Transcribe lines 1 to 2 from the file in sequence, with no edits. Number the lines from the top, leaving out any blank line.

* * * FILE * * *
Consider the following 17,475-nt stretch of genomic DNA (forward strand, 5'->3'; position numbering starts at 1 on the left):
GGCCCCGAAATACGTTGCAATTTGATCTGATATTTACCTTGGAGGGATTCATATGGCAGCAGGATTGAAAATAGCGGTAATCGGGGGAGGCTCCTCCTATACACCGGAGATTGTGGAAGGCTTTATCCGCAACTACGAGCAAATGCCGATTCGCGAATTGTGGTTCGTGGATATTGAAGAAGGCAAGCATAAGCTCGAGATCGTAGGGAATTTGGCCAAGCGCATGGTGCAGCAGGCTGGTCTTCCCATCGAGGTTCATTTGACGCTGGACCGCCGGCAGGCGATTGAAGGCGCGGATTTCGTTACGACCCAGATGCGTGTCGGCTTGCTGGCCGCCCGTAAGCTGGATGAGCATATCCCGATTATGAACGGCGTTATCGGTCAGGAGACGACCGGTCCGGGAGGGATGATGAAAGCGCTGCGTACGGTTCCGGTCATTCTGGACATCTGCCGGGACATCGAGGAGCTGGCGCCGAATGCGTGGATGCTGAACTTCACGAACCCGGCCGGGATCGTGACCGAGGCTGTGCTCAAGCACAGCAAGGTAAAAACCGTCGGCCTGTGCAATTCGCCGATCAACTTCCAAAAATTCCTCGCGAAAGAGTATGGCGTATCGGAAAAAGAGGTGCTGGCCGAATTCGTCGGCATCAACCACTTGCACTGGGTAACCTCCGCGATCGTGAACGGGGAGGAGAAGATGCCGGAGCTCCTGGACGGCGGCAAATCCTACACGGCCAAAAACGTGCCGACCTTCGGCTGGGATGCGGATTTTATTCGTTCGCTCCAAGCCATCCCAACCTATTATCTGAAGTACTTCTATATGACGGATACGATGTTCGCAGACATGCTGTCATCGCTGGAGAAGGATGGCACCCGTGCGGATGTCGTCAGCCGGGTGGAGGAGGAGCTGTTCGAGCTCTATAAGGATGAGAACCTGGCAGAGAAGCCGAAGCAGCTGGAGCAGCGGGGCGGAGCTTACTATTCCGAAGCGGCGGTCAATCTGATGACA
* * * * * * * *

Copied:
Consider the following 17,475-nt stretch of genomic DNA (forward strand, 5'->3'; position numbering starts at 1 on the left):
GGCCCCGAAATACGTTGCAATTTGATCTGATATTTACCTTGGAGGGATTCATATGGCAGCAGGATTGAAAATAGCGGTAATCGGGGGAGGCTCCTCCTATACACCGGAGATTGTGGAAGGCTTTATCCGCAACTACGAGCAAATGCCGATTCGCGAATTGTGGTTCGTGGATATTGAAGAAGGCAAGCATAAGCTCGAGATCGTAGGGAATTTGGCCAAGCGCATGGTGCAGCAGGCTGGTCTTCCCATCGAGGTTCATTTGACGCTGGACCGCCGGCAGGCGATTGAAGGCGCGGATTTCGTTACGACCCAGATGCGTGTCGGCTTGCTGGCCGCCCGTAAGCTGGATGAGCATATCCCGATTATGAACGGCGTTATCGGTCAGGAGACGACCGGTCCGGGAGGGATGATGAAAGCGCTGCGTACGGTTCCGGTCATTCTGGACATCTGCCGGGACATCGAGGAGCTGGCGCCGAATGCGTGGATGCTGAACTTCACGAACCCGGCCGGGATCGTGACCGAGGCTGTGCTCAAGCACAGCAAGGTAAAAACCGTCGGCCTGTGCAATTCGCCGATCAACTTCCAAAAATTCCTCGCGAAAGAGTATGGCGTATCGGAAAAAGAGGTGCTGGCCGAATTCGTCGGCATCAACCACTTGCACTGGGTAACCTCCGCGATCGTGAACGGGGAGGAGAAGATGCCGGAGCTCCTGGACGGCGGCAAATCCTACACGGCCAAAAACGTGCCGACCTTCGGCTGGGATGCGGATTTTATTCGTTCGCTCCAAGCCATCCCAACCTATTATCTGAAGTACTTCTATATGACGGATACGATGTTCGCAGACATGCTGTCATCGCTGGAGAAGGATGGCACCCGTGCGGATGTCGTCAGCCGGGTGGAGGAGGAGCTGTTCGAGCTCTATAAGGATGAGAACCTGGCAGAGAAGCCGAAGCAGCTGGAGCAGCGGGGCGGAGCTTACTATTCCGAAGCGGCGGTCAATCTGATGACA